Gas stove top igniters

Our Jennair gas stove-top igniters all spark when opening a burner. Increasingly, we have igniters sparking for up to a dozen times after the gas has ignited. We have tried all of the easiest remedies such as cleaning the metal surfaces and the insulator materials, called the gas company to see if there might be a moisture interaction, called JennAir, but no answers.
The igniters behave normally and do spark only once when the burner is warm from a previous use. Any ideas? We could change out the igniters but they are all sparking with a lot of power.
We would let things be, but wonder if we are shortening the igniters' lives by letting them spark so many times.
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We have a Jennair also. It was the only unit the store had and it was the floor model. After it was installed, the controller has been replaced
twice under warranty. The problem was the spark igniters continued to spark after a burner lit.
But the unit now behaves exactly as you described. I'm not sure about the unit being warm, but more like the elapsed time from previous use, like overnight. The unit has been working as you described for over 3 years. I guess this is the way the controller is designed to work. You and I are witnesses.
"jones snipped-for-privacy@efn.org" wrote:

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jones snipped-for-privacy@efn.org wrote:

Believe this is the way all igniters work. It's a heat thing, once heat is generated the igniters shut down. Your furnace if it's a forced air unit probably does the same thing.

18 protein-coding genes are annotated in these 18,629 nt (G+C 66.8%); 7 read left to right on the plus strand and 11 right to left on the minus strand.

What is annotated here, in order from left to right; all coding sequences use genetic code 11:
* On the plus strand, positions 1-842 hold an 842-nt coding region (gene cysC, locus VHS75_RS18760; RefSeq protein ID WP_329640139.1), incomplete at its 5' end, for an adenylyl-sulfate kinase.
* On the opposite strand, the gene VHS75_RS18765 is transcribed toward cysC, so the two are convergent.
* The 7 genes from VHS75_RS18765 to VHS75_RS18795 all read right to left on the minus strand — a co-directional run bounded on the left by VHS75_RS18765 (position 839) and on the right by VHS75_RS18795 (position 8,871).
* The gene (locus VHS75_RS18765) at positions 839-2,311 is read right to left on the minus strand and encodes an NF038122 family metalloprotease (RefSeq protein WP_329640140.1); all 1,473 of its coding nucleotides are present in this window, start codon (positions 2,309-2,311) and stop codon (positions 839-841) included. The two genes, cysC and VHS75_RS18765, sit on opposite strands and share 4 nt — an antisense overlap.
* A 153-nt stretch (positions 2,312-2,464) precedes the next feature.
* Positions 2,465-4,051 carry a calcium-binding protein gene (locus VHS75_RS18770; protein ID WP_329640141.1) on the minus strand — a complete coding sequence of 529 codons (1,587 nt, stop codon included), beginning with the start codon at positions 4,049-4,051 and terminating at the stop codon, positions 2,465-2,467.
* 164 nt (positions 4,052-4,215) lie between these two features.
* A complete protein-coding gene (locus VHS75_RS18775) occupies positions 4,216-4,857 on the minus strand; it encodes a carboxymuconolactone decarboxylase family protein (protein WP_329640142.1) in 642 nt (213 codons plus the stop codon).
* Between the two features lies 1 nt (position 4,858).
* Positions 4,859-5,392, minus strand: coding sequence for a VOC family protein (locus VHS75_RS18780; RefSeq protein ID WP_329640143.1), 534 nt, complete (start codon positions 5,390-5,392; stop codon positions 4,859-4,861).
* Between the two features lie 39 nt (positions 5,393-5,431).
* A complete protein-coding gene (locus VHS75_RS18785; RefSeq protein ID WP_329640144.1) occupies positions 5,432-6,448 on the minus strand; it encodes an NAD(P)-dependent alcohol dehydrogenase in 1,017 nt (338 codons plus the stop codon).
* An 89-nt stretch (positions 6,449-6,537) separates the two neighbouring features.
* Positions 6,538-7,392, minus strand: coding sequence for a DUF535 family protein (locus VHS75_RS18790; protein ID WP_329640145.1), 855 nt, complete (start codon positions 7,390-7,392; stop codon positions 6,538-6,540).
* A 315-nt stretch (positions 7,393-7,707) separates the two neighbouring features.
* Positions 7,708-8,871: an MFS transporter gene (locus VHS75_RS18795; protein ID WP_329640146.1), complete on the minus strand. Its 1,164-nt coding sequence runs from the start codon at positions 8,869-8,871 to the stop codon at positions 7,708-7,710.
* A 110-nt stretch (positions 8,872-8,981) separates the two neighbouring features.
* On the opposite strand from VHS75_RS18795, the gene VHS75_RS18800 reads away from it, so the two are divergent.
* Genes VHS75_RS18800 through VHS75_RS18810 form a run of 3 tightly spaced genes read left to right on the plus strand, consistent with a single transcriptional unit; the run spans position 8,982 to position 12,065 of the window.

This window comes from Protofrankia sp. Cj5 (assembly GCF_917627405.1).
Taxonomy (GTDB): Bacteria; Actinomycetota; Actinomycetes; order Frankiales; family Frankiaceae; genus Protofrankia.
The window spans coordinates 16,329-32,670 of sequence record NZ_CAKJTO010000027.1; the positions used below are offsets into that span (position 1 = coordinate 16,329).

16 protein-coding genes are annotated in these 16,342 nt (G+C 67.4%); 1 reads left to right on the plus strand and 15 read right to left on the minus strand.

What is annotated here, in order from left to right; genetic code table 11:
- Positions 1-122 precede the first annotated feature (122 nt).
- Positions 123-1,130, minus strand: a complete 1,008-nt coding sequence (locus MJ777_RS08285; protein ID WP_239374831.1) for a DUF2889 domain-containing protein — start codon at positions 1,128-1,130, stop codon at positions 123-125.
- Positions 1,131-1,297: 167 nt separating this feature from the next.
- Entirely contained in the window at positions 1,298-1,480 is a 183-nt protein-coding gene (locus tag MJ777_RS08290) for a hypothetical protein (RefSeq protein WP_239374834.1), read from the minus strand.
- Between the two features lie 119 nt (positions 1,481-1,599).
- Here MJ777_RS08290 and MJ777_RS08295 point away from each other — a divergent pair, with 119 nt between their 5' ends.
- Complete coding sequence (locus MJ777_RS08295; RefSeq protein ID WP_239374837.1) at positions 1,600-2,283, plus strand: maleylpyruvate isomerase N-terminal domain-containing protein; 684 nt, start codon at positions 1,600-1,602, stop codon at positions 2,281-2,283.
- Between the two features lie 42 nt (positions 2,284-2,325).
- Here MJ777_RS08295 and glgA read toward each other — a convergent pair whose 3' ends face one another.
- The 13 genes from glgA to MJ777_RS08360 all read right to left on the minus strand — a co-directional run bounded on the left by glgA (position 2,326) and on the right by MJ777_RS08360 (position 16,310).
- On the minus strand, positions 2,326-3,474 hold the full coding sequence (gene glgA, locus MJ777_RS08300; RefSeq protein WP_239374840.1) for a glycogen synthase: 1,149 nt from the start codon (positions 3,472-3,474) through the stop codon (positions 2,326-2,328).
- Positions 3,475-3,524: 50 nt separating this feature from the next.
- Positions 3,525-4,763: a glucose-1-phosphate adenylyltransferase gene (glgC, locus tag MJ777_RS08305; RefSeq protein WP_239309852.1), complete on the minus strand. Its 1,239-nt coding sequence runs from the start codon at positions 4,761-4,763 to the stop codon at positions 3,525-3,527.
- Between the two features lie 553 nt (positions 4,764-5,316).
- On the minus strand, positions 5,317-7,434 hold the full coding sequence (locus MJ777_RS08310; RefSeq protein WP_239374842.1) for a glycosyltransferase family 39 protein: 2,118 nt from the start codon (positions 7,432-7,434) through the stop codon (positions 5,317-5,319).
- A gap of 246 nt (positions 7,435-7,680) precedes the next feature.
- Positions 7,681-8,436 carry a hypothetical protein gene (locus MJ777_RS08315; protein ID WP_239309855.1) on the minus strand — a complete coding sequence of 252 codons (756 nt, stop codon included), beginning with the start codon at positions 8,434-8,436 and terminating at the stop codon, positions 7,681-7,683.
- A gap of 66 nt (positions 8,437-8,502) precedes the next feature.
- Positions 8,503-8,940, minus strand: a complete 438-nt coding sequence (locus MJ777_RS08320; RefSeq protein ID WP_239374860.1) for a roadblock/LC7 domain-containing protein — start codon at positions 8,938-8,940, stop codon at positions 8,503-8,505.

Rich
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"You can lead them to LINUX
but you can't make them THINK"
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Hi,
Model# of the unit? http://www.applianceaid.com/model.html Some model# helps.

No matter which burner is turned on all of the electrodes will spark but once the flame is lite it is suppose to send a signal back to the spark module to tell it to stop clicking/sparking.

I don't believe you are hurting the electrodes at all. Dirty/cracked electrode, pinched electrode wire, bad spark module, cracked/bad switch, power reversed polarity problem are some trouble makers that will make the problem often occur.
jeff. Appliance Repair Aid http://www.applianceaid.com /
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I agree. The "ignitor" on a spark ignition system is just a piece of wire in a ceramic insulator. I don't see how it could get damaged (besides physically) although I guess it might loose some atoms at the molecular level. The insulators can crack and cause an intermittent short to ground.
An improperly polarized power supply can cause such a thing even after operating Ok for years connected the same way. My guess would be the spark module itself. You can see popular Jenn Air modules at the links below.
Spark Module, blue http://ng.appliance411.com/data.php?rc039
Newer white spark module http://ng.appliance411.com/data.php?rc@0570
Dan O. - Appliance411.com http://ng.Appliance411.com/?ref411=+Jenn-Air+range
=~~~~~~
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